Two Views of Midsummer from
Spenser's Shepheardes Calendar for Iune
But frendly Faeries, met with many Graces,
And lightfote Nymphes can chace the lingring night,
With Heydeguyes, and trimly trodden traces,
Whilst systers nyne, which dwell on Parnasse hight,
Doe make them musick, for their more delight:
And Pan himselfe to kisse their christall faces,
Will pype and daunce, when Phoebe shineth bright:
Such pierlesse pleasures haue we in these places.
Of Muses Hobbinol, I conne no skill:
For they bene daughters of the hyghest Ioue,
And holden scorne of homely shepheards quill.
For sith I heard, that Pan with Phoebus stroue,
Which him to much rebuke and Daunger droue:
I neuer lyst presume to Parnasse hyll,
But pyping lowe in shade of lowly groue,
I play to please my selfe, all be it ill.
The urge to idealise from Hobbinol is here opposed by Colin (Spenser's alter ego) who rejects the urge to join the gods on Parnassus but prefers instead to play his pipe in a 'lowly grove'. I'm reminded of the modern poet R.S Thomas who said he "played a small pipe by the side of the road" and affected to prefer an unfenced Welsh mountain to the ordered gardens of a London park. Neither Spenser nor Thomas could be said to have absolutely resisted the preferments of high office but both embody this urge in at least some of what they wrote and Thomas maintained his aloofness from the establishment to the end.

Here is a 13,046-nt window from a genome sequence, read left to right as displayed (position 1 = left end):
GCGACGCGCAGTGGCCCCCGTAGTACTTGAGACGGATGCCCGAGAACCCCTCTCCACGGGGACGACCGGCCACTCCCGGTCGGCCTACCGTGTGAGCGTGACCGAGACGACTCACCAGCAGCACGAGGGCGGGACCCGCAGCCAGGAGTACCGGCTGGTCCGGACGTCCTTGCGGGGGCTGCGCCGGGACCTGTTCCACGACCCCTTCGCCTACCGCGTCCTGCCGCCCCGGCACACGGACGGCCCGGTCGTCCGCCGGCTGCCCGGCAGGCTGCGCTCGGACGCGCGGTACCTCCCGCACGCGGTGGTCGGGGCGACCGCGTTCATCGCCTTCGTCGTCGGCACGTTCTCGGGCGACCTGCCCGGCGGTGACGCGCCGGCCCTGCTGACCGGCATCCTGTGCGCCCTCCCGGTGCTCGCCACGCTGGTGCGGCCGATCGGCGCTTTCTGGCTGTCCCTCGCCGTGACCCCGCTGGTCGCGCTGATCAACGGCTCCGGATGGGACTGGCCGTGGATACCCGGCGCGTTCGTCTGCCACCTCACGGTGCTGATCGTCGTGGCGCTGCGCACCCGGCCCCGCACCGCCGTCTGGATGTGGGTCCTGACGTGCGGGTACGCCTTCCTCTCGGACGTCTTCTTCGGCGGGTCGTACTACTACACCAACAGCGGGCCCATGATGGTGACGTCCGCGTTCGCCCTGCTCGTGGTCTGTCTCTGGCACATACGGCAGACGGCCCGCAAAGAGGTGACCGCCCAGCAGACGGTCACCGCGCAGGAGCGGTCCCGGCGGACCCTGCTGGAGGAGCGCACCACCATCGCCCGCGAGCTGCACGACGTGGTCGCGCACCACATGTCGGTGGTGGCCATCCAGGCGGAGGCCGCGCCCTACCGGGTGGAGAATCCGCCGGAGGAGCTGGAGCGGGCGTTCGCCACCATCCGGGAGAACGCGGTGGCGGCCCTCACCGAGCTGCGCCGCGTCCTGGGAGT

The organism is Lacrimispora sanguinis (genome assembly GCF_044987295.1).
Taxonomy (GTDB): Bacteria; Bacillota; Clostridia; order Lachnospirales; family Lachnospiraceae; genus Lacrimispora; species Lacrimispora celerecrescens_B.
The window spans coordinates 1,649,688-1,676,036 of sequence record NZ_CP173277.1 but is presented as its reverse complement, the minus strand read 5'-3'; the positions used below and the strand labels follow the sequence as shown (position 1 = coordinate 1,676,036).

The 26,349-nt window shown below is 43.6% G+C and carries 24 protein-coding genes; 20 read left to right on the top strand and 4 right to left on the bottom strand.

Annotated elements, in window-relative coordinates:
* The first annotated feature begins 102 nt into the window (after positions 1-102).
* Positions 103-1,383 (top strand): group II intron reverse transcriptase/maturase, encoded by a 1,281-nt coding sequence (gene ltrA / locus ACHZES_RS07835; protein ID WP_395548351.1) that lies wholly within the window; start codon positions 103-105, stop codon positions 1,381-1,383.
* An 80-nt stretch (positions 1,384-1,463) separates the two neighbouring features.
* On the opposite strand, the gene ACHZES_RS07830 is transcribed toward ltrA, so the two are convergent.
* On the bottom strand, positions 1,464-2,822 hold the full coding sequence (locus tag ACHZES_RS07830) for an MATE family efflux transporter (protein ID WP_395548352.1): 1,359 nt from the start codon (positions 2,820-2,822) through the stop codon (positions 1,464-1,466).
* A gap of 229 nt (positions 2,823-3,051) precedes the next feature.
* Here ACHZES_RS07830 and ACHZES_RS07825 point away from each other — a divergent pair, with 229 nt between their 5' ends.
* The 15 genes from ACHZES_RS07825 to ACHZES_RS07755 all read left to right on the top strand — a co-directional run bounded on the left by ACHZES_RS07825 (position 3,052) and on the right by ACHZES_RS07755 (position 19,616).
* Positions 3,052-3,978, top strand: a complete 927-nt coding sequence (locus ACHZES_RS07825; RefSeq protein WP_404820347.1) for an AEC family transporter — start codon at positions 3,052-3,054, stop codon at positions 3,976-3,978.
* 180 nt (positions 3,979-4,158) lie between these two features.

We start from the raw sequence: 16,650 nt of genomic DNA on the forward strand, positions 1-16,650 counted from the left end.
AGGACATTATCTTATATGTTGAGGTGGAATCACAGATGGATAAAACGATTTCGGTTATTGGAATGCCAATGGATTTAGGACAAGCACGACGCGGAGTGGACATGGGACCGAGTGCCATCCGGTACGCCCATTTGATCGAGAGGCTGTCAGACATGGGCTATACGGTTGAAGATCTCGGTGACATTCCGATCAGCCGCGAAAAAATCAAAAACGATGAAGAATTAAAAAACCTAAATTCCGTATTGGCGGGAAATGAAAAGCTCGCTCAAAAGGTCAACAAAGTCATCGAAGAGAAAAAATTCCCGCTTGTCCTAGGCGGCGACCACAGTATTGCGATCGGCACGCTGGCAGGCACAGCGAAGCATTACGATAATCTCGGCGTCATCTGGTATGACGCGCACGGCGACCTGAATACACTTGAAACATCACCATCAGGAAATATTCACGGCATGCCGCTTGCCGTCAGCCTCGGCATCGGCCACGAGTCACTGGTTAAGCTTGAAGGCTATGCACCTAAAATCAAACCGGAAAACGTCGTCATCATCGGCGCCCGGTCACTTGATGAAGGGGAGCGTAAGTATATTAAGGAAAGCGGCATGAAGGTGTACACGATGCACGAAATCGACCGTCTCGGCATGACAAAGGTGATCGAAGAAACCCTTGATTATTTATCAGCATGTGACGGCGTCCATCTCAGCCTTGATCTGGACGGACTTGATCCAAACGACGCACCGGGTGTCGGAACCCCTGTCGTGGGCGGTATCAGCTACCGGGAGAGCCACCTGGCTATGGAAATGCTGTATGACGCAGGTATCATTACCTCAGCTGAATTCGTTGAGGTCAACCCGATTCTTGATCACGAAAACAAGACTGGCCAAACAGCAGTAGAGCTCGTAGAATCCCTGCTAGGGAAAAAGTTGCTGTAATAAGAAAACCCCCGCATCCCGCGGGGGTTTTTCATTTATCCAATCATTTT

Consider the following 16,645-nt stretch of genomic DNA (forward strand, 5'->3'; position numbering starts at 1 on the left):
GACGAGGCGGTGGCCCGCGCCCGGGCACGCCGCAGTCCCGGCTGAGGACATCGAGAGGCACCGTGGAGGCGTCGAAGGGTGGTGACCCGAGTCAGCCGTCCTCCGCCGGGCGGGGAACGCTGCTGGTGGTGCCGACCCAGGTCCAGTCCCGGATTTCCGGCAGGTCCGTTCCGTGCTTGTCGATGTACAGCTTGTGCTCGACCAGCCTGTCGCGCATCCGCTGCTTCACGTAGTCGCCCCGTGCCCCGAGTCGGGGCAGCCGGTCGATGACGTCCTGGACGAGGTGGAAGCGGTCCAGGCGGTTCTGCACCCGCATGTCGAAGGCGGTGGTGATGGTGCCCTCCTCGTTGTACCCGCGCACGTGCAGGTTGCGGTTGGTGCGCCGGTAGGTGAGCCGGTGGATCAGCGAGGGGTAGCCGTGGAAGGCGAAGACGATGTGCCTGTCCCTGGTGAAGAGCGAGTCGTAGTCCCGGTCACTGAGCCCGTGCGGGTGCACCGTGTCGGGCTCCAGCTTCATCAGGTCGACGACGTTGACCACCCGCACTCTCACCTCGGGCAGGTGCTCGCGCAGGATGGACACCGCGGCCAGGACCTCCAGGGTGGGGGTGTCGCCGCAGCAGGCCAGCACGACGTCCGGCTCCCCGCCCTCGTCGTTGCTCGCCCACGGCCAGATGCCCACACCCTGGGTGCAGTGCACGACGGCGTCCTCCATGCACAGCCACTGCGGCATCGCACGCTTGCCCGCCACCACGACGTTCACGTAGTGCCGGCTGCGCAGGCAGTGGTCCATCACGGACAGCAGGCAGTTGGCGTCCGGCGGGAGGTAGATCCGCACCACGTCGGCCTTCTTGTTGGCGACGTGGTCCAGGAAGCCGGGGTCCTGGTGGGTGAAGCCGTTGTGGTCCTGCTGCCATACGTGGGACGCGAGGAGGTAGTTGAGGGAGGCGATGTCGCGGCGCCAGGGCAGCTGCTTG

The value of a life lived away from the cut and thrust of the city, the court, the high table, the Parnassian heights has been the stuff of a pastoral ideal in many periods of history that has at times been a major impetus and at others seemed like an odd aberration. But not to me.